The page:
December 18th, 2020

Why is shipping not talking about the terminal of today?

The technological evolution of the shipping industry is happening now. Global environmental targets are helping to drive up the value and prevalence of existing and emerging technologies, as well as unlocking operational efficiencies. Saving energy, increasing productivity and cutting costs, are being prioritised like never before.

One area where we see huge opportunity to harness automation is in ports and terminals, with the cost savings, increased productivity, safety benefits and sustainability gains of automation yet to be fully exploited by owners and operators. In fact, we are barely scratching the surface of what is possible.

In our recent webinar Terminal Automation: Past, present, and future innovation, in which we were joined by Timo Alho, VP, Terminal Design Services, Kalmar and Luis Canto, CTO, MMC Ports, it was agreed that it was not the lack of available technologies that was limiting uptake but industry reserve. Our panelists noted that significant operational automation is limited to only 10-15% of the 1,500+ container terminals around the world. This low uptake is a surprise and a missed opportunity. Yes, it requires investment, but there is a cost in failing to make the investments that are proven to deliver greater efficiencies and a significant reduction in costs in years to come.

This leads us to conclude that there needs to be a pivot in current conversation about the investment needs of the ports sector. The future-gazing concept of the ‘terminal of the future’ now seems overused and somewhat damaging to progress. With the decisions made by today’s port and terminal owners and operators key in building the maritime hubs of the future, we must instead be talking about the terminal of today. What investment decisions should owners and operators be taking now in order to unlock returns?

Why is shipping not talking about the terminal of today

LED lighting is one example of the proven technologies that have a vast multiplier effect on the value of other investments in infrastructure and technological improvements that are within reach for all ports and terminals. These will be key to enabling the ‘terminal of the future’.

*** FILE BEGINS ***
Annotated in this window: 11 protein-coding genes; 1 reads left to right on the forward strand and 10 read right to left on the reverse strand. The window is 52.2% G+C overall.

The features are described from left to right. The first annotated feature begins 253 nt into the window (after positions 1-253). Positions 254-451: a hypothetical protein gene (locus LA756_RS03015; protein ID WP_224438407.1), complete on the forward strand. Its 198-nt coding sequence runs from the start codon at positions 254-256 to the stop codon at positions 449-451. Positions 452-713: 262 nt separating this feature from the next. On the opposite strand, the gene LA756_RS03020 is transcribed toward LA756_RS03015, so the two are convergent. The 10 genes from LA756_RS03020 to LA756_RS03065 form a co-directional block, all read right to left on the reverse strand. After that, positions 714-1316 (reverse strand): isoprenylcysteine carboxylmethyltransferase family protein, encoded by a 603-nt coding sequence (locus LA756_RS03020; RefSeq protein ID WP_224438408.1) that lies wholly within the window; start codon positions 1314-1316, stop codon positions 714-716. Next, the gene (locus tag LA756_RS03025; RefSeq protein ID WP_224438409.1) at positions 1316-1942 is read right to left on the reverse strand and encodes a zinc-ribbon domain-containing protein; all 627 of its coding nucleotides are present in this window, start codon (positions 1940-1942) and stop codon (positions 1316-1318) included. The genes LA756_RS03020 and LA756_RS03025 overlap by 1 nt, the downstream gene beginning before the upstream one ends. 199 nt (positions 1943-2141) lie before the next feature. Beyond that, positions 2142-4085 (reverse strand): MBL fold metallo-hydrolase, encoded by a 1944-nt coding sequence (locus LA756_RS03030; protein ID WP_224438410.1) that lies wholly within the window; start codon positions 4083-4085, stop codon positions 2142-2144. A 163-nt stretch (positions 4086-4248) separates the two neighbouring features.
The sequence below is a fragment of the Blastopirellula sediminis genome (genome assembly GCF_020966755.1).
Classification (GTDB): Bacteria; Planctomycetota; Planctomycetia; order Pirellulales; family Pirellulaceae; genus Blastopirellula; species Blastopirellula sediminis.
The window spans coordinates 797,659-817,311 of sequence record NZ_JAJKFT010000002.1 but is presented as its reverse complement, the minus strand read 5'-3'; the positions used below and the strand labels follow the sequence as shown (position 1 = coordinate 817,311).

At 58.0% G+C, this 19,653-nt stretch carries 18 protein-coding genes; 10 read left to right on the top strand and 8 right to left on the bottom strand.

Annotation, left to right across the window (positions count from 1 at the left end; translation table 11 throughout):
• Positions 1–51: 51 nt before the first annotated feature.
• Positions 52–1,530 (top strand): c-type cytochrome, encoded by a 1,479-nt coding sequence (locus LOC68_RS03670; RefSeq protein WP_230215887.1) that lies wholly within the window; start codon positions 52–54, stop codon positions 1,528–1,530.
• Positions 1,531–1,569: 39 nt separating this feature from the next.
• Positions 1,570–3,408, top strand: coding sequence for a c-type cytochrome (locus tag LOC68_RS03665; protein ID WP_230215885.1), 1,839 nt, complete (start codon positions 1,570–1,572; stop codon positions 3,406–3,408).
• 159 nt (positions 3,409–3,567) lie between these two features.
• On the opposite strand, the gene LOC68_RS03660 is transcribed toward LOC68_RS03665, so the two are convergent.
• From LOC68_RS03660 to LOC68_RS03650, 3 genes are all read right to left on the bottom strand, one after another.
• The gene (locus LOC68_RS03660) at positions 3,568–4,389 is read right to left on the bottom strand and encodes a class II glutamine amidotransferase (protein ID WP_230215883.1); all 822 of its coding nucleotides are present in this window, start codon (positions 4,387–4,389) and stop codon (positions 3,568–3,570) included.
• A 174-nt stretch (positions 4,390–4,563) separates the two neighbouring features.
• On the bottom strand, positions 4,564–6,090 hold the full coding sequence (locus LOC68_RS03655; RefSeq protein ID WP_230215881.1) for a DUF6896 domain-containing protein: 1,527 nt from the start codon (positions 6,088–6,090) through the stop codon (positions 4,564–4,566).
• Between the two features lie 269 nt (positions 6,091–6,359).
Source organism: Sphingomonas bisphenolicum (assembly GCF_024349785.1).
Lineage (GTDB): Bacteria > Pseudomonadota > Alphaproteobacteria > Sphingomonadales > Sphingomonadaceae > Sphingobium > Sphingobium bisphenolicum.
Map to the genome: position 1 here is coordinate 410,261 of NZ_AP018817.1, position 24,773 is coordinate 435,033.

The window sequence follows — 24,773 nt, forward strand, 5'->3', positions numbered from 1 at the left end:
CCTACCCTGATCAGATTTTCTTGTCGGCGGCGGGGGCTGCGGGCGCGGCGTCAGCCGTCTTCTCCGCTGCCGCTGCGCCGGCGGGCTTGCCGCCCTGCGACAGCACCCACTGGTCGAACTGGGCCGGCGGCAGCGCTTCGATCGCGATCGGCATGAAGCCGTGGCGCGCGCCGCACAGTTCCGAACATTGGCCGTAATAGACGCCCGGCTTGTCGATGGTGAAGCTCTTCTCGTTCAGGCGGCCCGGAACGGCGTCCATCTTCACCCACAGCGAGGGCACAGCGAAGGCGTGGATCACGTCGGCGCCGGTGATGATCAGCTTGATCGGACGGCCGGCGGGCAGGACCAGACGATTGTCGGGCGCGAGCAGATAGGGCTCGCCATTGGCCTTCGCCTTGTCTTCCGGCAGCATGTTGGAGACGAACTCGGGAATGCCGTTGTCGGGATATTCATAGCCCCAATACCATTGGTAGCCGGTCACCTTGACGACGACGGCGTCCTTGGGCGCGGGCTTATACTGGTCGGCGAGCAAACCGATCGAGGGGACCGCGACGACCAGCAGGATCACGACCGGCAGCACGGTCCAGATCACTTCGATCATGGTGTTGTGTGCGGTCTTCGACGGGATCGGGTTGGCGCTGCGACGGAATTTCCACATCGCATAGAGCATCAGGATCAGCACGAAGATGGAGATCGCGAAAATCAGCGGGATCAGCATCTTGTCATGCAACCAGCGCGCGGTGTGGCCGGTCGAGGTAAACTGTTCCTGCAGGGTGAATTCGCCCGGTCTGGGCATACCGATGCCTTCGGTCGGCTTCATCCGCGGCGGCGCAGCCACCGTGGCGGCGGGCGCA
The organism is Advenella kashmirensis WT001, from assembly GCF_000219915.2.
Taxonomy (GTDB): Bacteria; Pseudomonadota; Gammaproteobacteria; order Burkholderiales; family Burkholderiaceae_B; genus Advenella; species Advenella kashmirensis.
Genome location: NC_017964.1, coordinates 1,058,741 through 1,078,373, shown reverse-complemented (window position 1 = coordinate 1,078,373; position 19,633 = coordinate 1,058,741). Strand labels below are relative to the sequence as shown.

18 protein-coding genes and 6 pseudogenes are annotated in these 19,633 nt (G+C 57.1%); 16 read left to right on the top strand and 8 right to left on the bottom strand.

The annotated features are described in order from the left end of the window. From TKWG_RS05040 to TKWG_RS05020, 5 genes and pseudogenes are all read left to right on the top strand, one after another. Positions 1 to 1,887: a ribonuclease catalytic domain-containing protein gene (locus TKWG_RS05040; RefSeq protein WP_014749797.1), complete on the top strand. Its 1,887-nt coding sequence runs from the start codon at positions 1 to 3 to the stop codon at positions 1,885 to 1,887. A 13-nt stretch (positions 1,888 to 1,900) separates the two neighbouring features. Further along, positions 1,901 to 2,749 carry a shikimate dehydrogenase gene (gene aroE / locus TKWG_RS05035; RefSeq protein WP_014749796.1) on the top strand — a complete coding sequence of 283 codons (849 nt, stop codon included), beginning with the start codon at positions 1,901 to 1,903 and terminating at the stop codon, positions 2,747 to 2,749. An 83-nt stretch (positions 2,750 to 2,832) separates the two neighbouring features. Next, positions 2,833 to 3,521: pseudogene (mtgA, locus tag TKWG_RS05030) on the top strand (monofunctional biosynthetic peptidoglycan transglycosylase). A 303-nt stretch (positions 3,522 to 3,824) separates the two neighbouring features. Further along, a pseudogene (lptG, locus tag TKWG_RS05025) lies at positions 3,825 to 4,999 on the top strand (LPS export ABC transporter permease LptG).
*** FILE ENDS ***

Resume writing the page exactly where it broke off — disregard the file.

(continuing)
Investment in improvements such as new cranes or automation will only be enabled to fulfill their true potential – and their full ROI – if ports also invest in upgrading their lighting infrastructure. This is an investment that pays dividends in improved productivity, safety and security, as well as significantly reduced energy consumption and lower energy bills – a focus that will gain further prominence over the next decade.

The growth curve for the adoption of technologies, such as LED lighting is steady rather than spectacular, with many holding off from investing in terminal automation and new technologies; perhaps because of the misconception that these are tomorrow’s solutions, rather than todays. Those that fall into this pattern of thinking are at risk of losing out on the benefits. Investment comes with a price tag, but so does inaction.

Whilst we understand that when prioritising investment opportunities in your terminal, it is easy to be attracted by a future-gazing approach, inadequate lighting is a significant limiting factor on performance today and one that must be acknowledged if we are to increase terminal automation beyond 15% worldwide.

As the global economy prepares for an era of post-COVID economic recovery, ports and terminal owners and operators should begin by focusing on the fundamentals; one of those fundamentals being long-lasting and highly efficient LED lighting. From Los Angeles to Aarhus, and from Venice to Belawan, investing in high-grade LED lighting can illuminate the pathway for many other aspects of port improvement and establish a future that enables fully integrated automation. The time to act is now.

Mark Nailer, Maritime Manager EMEA, Midstream Lighting

Mark has an extensive maritime background, both in the UK and internationally, covering over 11 years. His role here at Midstream is, with our in-house lighting design and engineering teams, to help prospects and customers achieve and maintain the perfect lighting solutions for their operations.

His last position, before joining us, was at Hyster-Yale Group – a major worldwide container handler, lift truck, and general materials handling solutions manufacturer. Whilst he was there, he was appointed as their Industry Manager for Ports and Terminals. Before that, Mark worked at Kelvin Hughes, a maritime radar engineering company that provides solutions for private, commercial, and military markets. So, you can rest assured he knows what he’s talking about.

With a wide-ranging background in Network Partner Management, Mark is also responsible for helping all Midstream Partners across EMEA achieve their business goals.

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